An economic crisis brings unemployed Nada (Roddy Piper) to L.A. in search of work. What he finds instead is that the ruling elite of the world are aliens in disguise, their aim being to keep humans in a state of mindless consumerism. His discovery comes when he dons a pair of special sunglasses made by a resistance group and sees for the first time reality unadorned. Billboards, store signs, magazine covers--all bear subliminal messages to OBEY, to CONSUME, to have NO INDEPENDENT THOUGHT. Money itself says THIS IS YOUR GOD. But worst of all, with these glasses you see which of us are really hideous, bug-eyed aliens.
The conceptual breakthrough is hilarious while keeping its roots in darker matters. Although some fault the film for settling into its action plot, the ending has a great payoff. And the direction by John Carpenter is handled with superb workmanlike aplomb. One unforgettable set piece has Piper in a back-alley fistfight with a friend who won't put on the glasses that goes on and on, and just when you think it's over it goes another round. One of the most subversive films ever made in Hollywood, They Live was released on the eve of the 1988 elections. The first TV ads had two hideous alien politicians debating, then one accusing the other of being "No John Kennedy!"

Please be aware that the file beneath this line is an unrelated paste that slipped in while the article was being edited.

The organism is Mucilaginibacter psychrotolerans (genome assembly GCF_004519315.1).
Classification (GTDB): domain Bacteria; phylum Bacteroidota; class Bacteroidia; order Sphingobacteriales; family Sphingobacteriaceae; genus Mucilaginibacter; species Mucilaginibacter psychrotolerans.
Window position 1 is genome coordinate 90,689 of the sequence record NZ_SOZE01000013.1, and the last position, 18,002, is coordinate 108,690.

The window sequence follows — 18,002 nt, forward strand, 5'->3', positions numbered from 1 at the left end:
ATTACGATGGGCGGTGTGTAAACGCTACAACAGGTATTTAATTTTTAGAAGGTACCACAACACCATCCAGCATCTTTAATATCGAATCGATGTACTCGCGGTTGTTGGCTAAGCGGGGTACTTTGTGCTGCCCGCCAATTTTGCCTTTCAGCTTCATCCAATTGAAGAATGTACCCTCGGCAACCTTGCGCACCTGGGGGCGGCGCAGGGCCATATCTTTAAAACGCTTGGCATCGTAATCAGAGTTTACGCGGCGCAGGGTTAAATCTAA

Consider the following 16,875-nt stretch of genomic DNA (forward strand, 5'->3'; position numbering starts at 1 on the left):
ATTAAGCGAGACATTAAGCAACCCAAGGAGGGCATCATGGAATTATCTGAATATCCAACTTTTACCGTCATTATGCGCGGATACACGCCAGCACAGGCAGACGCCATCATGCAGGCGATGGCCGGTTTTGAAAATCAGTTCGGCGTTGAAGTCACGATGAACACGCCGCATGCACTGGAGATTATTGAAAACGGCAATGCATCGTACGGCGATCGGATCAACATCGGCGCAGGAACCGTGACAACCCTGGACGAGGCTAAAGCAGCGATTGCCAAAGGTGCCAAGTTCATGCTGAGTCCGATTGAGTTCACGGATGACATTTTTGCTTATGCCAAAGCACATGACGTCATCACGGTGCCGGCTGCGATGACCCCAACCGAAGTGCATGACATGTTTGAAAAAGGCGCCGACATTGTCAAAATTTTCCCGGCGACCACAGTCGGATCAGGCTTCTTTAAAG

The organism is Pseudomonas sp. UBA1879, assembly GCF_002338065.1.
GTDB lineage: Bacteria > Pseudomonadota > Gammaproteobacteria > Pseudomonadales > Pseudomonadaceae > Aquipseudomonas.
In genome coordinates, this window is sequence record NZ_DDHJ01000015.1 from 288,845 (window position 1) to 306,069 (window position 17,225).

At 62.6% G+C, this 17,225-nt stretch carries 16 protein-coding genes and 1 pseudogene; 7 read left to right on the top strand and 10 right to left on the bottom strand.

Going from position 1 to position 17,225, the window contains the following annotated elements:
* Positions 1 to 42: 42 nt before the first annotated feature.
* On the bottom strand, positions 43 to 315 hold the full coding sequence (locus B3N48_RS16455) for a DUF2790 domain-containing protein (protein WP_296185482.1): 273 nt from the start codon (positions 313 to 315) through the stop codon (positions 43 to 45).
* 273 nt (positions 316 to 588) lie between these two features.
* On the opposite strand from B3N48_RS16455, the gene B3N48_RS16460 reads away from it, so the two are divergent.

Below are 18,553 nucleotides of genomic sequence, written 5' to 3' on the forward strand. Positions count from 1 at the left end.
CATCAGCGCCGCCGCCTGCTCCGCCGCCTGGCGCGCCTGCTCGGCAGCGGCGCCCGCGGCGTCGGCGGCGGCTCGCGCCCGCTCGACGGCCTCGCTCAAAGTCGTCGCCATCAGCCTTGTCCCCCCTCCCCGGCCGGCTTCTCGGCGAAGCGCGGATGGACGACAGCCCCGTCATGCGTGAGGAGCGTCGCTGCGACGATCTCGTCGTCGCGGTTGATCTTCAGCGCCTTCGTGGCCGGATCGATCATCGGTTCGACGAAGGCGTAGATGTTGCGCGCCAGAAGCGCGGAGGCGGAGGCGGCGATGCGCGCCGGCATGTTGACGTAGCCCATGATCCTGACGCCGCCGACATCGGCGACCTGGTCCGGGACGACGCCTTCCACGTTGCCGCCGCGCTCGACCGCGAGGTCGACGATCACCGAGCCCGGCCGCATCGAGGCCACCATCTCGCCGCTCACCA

--Jim Gay [amazon.com review]
see also Internet Movie Database